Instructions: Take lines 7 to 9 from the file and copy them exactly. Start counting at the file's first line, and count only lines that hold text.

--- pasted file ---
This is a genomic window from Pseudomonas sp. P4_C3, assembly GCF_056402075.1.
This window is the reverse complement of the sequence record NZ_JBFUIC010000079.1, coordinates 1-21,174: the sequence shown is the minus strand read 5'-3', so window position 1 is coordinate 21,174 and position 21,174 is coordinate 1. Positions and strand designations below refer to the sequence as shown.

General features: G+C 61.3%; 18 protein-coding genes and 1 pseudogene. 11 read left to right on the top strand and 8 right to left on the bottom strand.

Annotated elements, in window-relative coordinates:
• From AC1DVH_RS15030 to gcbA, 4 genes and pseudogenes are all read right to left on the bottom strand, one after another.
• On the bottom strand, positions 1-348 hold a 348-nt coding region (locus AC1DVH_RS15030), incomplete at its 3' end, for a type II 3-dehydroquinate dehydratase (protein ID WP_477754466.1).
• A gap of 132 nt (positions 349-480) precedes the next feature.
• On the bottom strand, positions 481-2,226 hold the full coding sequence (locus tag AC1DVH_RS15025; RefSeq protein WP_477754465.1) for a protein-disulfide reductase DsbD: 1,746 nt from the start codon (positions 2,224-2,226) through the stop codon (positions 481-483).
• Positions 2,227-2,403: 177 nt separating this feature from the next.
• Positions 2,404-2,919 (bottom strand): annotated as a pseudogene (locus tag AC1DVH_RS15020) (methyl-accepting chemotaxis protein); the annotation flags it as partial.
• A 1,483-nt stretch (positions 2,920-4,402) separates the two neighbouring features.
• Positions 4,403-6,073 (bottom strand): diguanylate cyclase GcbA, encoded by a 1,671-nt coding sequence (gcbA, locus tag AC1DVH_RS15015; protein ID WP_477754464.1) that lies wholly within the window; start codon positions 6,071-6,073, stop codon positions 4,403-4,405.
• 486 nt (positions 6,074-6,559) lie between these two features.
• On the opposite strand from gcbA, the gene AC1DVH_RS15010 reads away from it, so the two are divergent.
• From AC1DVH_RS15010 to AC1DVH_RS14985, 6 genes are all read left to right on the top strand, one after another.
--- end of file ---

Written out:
• A gap of 132 nt (positions 349-480) precedes the next feature.
• On the bottom strand, positions 481-2,226 hold the full coding sequence (locus tag AC1DVH_RS15025; RefSeq protein WP_477754465.1) for a protein-disulfide reductase DsbD: 1,746 nt from the start codon (positions 2,224-2,226) through the stop codon (positions 481-483).
• Positions 2,227-2,403: 177 nt separating this feature from the next.